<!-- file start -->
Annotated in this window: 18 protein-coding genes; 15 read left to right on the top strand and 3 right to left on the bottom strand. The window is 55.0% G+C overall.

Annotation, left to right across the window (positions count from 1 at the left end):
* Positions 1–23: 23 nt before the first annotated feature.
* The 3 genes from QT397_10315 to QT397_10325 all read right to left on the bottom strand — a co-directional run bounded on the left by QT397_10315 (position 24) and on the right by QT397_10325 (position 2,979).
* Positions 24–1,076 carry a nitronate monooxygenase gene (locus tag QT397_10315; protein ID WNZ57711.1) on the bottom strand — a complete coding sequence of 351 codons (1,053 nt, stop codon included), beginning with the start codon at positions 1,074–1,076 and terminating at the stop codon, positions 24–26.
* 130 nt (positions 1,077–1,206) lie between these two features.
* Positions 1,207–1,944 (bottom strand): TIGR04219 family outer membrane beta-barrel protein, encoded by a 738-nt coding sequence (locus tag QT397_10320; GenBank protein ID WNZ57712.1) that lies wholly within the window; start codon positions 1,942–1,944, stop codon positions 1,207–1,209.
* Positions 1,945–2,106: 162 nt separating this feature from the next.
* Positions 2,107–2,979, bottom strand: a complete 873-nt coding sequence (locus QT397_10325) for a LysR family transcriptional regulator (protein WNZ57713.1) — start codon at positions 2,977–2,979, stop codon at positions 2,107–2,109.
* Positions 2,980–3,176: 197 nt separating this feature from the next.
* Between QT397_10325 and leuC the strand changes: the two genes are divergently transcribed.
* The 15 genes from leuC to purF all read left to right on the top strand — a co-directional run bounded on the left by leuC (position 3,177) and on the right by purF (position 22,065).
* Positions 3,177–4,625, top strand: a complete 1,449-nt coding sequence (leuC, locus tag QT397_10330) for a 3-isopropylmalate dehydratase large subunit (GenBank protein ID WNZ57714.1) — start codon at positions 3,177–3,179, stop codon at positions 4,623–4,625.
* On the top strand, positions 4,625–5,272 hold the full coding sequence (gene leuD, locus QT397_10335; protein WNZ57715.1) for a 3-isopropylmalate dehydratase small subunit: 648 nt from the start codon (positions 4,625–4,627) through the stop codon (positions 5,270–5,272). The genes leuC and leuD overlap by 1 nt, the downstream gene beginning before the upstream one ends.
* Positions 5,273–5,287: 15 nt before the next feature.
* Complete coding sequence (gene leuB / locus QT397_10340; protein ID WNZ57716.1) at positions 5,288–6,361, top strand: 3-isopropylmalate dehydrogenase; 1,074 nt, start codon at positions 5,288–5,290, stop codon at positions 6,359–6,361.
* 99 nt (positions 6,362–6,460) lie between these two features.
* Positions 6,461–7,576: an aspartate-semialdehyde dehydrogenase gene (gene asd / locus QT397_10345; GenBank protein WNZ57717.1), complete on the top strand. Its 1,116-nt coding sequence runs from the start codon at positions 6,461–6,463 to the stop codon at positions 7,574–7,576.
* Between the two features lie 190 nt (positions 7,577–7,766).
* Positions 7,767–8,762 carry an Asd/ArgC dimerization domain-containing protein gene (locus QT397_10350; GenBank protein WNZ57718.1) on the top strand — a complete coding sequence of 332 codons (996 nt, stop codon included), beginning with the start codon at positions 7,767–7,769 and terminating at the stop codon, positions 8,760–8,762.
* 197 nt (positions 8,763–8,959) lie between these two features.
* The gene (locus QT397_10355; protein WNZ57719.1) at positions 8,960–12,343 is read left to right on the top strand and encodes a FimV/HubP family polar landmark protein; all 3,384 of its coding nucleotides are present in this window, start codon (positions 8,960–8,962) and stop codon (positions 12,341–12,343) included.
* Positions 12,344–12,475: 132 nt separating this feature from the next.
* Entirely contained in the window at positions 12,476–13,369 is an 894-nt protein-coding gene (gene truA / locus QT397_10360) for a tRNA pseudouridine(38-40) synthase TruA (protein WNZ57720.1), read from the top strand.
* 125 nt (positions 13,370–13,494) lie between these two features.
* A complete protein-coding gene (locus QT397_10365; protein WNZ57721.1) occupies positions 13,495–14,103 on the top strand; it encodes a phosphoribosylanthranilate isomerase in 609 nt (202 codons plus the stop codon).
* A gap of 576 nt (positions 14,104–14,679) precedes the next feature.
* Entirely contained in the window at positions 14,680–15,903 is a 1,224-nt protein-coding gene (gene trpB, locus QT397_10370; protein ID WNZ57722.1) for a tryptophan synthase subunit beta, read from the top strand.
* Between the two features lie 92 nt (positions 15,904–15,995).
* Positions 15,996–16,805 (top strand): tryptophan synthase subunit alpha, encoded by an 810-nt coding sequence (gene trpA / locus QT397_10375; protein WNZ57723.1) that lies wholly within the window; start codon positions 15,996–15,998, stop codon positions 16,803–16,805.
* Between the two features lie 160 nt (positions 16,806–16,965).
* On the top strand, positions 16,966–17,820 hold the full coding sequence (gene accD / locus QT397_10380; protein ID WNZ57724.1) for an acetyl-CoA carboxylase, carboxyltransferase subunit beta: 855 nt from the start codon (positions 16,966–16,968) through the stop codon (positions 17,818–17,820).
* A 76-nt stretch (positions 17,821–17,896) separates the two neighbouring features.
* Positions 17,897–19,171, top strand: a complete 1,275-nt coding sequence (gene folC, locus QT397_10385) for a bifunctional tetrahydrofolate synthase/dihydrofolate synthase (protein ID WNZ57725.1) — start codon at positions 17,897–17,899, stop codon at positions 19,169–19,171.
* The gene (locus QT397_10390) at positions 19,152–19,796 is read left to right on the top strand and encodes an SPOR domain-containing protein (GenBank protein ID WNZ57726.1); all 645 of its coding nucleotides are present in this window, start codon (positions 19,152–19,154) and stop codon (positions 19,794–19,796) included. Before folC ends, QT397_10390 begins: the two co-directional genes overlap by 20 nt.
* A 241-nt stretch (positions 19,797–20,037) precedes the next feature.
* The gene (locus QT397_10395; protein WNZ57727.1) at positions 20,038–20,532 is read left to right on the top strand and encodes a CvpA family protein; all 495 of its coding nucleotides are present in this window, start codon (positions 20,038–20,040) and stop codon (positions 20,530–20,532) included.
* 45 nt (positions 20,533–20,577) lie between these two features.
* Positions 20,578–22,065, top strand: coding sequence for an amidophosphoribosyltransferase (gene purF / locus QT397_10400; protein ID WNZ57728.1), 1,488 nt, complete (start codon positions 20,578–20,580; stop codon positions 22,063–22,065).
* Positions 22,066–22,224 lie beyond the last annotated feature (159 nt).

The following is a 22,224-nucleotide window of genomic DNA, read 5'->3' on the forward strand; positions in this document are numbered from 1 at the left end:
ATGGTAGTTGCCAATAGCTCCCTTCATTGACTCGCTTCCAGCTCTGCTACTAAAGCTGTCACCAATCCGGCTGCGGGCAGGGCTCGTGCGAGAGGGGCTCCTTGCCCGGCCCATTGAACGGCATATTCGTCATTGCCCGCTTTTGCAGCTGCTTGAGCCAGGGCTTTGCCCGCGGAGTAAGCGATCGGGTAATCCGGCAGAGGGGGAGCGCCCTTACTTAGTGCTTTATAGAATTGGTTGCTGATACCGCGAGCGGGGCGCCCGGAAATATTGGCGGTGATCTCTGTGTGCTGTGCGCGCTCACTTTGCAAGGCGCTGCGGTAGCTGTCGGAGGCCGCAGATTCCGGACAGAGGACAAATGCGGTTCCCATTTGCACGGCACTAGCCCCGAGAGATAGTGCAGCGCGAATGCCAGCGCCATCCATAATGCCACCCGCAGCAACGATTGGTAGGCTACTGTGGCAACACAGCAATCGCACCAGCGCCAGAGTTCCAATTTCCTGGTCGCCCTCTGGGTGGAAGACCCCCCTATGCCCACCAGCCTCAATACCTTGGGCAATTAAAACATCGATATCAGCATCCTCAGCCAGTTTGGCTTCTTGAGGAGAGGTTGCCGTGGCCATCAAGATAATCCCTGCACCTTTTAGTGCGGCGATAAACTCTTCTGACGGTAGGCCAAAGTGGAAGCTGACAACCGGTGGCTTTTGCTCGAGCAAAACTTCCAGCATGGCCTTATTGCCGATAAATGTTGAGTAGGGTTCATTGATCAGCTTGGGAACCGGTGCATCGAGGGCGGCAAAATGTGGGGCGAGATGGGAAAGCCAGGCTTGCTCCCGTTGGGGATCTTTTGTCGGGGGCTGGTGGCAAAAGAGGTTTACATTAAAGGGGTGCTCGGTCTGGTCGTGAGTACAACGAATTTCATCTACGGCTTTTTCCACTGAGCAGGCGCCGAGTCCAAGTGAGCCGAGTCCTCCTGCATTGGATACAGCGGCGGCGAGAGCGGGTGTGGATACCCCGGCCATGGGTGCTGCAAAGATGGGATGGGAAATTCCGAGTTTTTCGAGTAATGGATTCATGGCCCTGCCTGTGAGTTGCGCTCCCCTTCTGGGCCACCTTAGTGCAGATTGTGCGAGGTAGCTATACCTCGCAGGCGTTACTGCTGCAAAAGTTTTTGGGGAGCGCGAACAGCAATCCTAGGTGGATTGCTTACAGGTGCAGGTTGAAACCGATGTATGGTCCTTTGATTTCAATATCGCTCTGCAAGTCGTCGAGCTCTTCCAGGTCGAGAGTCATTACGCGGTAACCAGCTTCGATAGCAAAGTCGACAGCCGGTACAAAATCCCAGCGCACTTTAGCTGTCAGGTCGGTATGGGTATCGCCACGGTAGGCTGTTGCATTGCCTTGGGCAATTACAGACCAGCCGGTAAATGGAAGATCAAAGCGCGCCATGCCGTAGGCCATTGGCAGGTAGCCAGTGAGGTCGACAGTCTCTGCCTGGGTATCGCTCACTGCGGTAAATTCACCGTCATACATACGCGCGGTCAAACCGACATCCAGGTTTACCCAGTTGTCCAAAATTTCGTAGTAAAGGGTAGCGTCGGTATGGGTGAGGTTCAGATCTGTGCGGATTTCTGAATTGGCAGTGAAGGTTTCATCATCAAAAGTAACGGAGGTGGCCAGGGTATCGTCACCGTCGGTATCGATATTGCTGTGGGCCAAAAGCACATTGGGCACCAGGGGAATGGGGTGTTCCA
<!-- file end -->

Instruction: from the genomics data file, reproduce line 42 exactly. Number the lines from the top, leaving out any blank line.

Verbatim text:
ATGGTAGTTGCCAATAGCTCCCTTCATTGACTCGCTTCCAGCTCTGCTACTAAAGCTGTCACCAATCCGGCTGCGGGCAGGGCTCGTGCGAGAGGGGCTCCTTGCCCGGCCCATTGAACGGCATATTCGTCATTGCCCGCTTTTGCAGCTGCTTGAGCCAGGGCTTTGCCCGCGGAGTAAGCGATCGGGTAATCCGGCAGAGGGGGAGCGCCCTTACTTAGTGCTTTATAGAATTGGTTGCTGATACCGCGAGCGGGGCGCCCGGAAATATTGGCGGTGATCTCTGTGTGCTGTGCGCGCTCACTTTGCAAGGCGCTGCGGTAGCTGTCGGAGGCCGCAGATTCCGGACAGAGGACAAATGCGGTTCCCATTTGCACGGCACTAGCCCCGAGAGATAGTGCAGCGCGAATGCCAGCGCCATCCATAATGCCACCCGCAGCAACGATTGGTAGGCTACTGTGGCAACACAGCAATCGCACCAGCGCCAGAGTTCCAATTTCCTGGTCGCCCTCTGGGTGGAAGACCCCCCTATGCCCACCAGCCTCAATACCTTGGGCAATTAAAACATCGATATCAGCATCCTCAGCCAGTTTGGCTTCTTGAGGAGAGGTTGCCGTGGCCATCAAGATAATCCCTGCACCTTTTAGTGCGGCGATAAACTCTTCTGACGGTAGGCCAAAGTGGAAGCTGACAACCGGTGGCTTTTGCTCGAGCAAAACTTCCAGCATGGCCTTATTGCCGATAAATGTTGAGTAGGGTTCATTGATCAGCTTGGGAACCGGTGCATCGAGGGCGGCAAAATGTGGGGCGAGATGGGAAAGCCAGGCTTGCTCCCGTTGGGGATCTTTTGTCGGGGGCTGGTGGCAAAAGAGGTTTACATTAAAGGGGTGCTCGGTCTGGTCGTGAGTACAACGAATTTCATCTACGGCTTTTTCCACTGAGCAGGCGCCGAGTCCAAGTGAGCCGAGTCCTCCTGCATTGGATACAGCGGCGGCGAGAGCGGGTGTGGATACCCCGGCCATGGGTGCTGCAAAGATGGGATGGGAAATTCCGAGTTTTTCGAGTAATGGATTCATGGCCCTGCCTGTGAGTTGCGCTCCCCTTCTGGGCCACCTTAGTGCAGATTGTGCGAGGTAGCTATACCTCGCAGGCGTTACTGCTGCAAAAGTTTTTGGGGAGCGCGAACAGCAATCCTAGGTGGATTGCTTACAGGTGCAGGTTGAAACCGATGTATGGTCCTTTGATTTCAATATCGCTCTGCAAGTCGTCGAGCTCTTCCAGGTCGAGAGTCATTACGCGGTAACCAGCTTCGATAGCAAAGTCGACAGCCGGTACAAAATCCCAGCGCACTTTAGCTGTCAGGTCGGTATGGGTATCGCCACGGTAGGCTGTTGCATTGCCTTGGGCAATTACAGACCAGCCGGTAAATGGAAGATCAAAGCGCGCCATGCCGTAGGCCATTGGCAGGTAGCCAGTGAGGTCGACAGTCTCTGCCTGGGTATCGCTCACTGCGGTAAATTCACCGTCATACATACGCGCGGTCAAACCGACATCCAGGTTTACCCAGTTGTCCAAAATTTCGTAGTAAAGGGTAGCGTCGGTATGGGTGAGGTTCAGATCTGTGCGGATTTCTGAATTGGCAGTGAAGGTTTCATCATCAAAAGTAACGGAGGTGGCCAGGGTATCGTCACCGTCGGTATCGATATTGCTGTGGGCCAAAAGCACATTGGGCACCAGGGGAATGGGGTGTTCCA